Thursday, September 17, 2009

More Infectious Disease


Here is the mandatory warning that this blog post is not for the squeamish and may leave you with unsavory images for some time (it certainly has me). We have been experimenting with some more infectious disease here that we would like to share with you (just via the web). In addition to more giardia and some sort of nasty cold that is circulating (don’t want to ignore the run-of-the-mill infections), one of the girls had noticed some increased anal itching, so her sister did an inspection. We found them trying to wipe away dozens of visible small white worms crawling in and out of the sphincter. We think it was either hookworm or whipworm (we’re not too good at our helminth identification). The females apparently crawl out the anus at night to lay 10-20,000 eggs before slipping back in to a comfy evening of sucking blood or secretions from the intestinal wall. We treated the entire family just to be on the safe side and haven’t had a problem since.

I have had my first encounter with the dreaded mango worm. The kids not too infrequently find one on the dog and pop them out like a giant zit (somewhat satisfying). We have been well cautioned to make sure that we iron all clothes (yes, particularly underclothes) to prevent infestation/infection with mango worms, which we have done faithfully. Nevertheless , I somehow ended up with 5 gradually enlarging lesions on my forearm which I initially took for mosquito bites that had become infected. As the days passed the pain increased, at times feeling like small knives stabbing my arm. Eventually I was able to “pop” one out along with the rest. “Cordylobia anthropophaga, the mango fly, tumbu fly, putzi fly or skin maggot fly is a species of blow-fly common in East and Central Africa. It is a parasite of large mammals (including humans) during its larval stage. At the site of penetration, a red papule forms and gradually enlarges. At first the host may experience only intermittent, slight itching, but pain develops and increases in frequency and intensity as the lesions develop into a furuncle. The furuncle's aperture opens, permitting fluids containing blood and waste products of the maggot to drain.” (Isn’t that a tasty description- For more information, see ) The lesions are gradually resolving, but all told it will be about 6 weeks of sporadic intense itching and pain. Here's some photos I managed to take:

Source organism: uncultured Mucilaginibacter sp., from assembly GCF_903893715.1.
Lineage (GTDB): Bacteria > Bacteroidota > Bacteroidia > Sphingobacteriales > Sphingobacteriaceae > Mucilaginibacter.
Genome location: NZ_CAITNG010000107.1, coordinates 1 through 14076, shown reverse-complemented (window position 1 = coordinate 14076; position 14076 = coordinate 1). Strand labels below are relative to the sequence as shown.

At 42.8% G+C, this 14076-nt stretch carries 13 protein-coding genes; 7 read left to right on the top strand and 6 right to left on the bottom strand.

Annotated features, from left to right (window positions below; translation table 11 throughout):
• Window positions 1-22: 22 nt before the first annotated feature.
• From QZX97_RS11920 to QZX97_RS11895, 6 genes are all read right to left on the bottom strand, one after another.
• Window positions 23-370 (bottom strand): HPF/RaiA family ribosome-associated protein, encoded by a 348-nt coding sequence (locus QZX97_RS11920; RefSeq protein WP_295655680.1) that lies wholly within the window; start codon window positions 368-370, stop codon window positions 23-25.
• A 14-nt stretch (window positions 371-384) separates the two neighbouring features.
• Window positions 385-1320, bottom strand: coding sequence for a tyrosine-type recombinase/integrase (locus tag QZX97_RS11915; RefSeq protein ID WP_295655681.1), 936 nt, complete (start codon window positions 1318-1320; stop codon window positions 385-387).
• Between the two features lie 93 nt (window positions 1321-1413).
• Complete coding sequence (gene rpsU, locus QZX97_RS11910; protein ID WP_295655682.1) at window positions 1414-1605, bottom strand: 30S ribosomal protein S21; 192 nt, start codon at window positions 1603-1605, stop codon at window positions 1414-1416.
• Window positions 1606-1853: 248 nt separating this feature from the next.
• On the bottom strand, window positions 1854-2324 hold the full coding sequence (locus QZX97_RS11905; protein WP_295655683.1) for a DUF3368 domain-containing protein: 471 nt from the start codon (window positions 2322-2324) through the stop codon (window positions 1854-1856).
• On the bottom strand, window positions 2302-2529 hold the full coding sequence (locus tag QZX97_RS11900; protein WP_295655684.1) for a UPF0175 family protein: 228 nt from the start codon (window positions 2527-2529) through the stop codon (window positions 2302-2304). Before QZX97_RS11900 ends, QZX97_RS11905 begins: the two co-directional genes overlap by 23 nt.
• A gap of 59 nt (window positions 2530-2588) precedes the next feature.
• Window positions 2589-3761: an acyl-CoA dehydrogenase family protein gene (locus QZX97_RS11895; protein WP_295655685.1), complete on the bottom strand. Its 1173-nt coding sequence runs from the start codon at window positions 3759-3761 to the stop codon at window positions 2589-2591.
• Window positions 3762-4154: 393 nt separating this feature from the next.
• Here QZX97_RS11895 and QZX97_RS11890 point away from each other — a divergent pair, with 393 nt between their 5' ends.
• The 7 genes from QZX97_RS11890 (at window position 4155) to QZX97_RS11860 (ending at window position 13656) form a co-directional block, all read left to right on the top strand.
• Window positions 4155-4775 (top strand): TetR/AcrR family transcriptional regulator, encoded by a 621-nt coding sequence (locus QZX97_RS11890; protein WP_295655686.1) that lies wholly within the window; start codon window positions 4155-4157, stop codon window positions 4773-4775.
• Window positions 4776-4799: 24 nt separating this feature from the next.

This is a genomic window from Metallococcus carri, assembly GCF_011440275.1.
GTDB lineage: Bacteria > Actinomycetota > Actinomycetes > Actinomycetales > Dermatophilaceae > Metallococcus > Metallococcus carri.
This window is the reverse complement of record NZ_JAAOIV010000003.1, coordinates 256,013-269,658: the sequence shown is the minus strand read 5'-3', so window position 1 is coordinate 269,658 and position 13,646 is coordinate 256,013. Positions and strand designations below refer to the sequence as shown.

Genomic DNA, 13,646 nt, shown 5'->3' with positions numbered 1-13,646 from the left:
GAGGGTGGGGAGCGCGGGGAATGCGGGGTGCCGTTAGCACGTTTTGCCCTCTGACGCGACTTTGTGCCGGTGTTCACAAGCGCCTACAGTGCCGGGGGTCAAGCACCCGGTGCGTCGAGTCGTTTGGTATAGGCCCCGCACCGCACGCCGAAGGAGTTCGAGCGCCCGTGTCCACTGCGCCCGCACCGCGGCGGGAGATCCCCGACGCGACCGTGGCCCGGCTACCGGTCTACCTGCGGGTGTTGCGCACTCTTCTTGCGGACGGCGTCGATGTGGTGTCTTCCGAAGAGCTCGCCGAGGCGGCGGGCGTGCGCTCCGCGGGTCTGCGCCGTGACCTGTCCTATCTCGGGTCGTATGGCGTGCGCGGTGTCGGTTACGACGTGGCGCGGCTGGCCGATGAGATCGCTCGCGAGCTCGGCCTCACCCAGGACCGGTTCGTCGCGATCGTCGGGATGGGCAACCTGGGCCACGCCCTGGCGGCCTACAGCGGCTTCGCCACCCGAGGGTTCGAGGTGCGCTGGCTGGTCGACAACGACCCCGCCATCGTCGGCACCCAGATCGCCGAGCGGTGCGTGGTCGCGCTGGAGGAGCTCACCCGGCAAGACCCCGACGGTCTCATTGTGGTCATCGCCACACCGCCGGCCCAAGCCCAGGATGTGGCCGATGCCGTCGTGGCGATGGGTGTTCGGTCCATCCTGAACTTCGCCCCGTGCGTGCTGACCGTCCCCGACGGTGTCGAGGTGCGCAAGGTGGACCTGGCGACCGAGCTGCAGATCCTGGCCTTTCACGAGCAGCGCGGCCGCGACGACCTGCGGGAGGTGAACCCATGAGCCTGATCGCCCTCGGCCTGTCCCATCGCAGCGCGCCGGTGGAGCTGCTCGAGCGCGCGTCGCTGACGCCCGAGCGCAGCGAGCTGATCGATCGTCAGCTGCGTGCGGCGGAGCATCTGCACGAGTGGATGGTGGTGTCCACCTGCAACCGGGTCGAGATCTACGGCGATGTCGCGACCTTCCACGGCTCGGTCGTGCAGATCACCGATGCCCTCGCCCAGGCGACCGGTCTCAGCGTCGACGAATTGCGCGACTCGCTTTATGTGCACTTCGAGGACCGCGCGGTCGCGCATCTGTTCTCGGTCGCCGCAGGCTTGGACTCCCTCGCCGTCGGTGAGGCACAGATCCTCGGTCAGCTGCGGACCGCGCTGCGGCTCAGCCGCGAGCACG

On a sadder note, we had been thoroughly enjoying the surprise addition of 2 new kittens to our household. (You may remember we had tried to prevent her from becoming pregnant by asking our neighbour vet friend to help us- Apparently you can trick a cat’s hormones into thinking that it has been bred by use of a thermometer. Use your imagination, but let me just say that it was an experience I will never forget and I was not even on the business end of the thermometer.) Last week one of the kittens fell ill and died within 36 hours. A couple of days later the mother did the same. The vets seemed a bit baffled- kind of an uncommon presentation. Yesterday, just when we thought that the other kitten was out of the woods and not going to be sick, it also became ill and we expected it to follow the same course, but by this morning it very surprisingly seems to be well on the way to a full recovery, so we are hopefully optimistic at this point. Although the kitten had been promised to another family, they have graciously offered to let us keep this kitten that has survived.

School and work continue well. A team from Abuja (the capital) will be coming next week to do a quality assurance inspection tour of the HIV clinic in Vom. I’m sure we will learn a lot. Here are some pictures of our staff and a mom with her daughter (“Joy”) who said I can show their picture. Nvou, our clinic attendant, is in the sweater, who is doing her best to teach me some Birom, the local tribal language. She said to tell people that this is a picture of a "very fine Nigerian woman". Dr. Bot is our medical superintendent and my boss/support who works incredibly hard to keep everything running (from surgery to administration to clinic to filling the generator with fuel). Our pharmacy staff (Deborah, Dinatu, and Cabala) have some of the nicest smiles around. I'll leave you with a final image of "Joy" for this blog entry.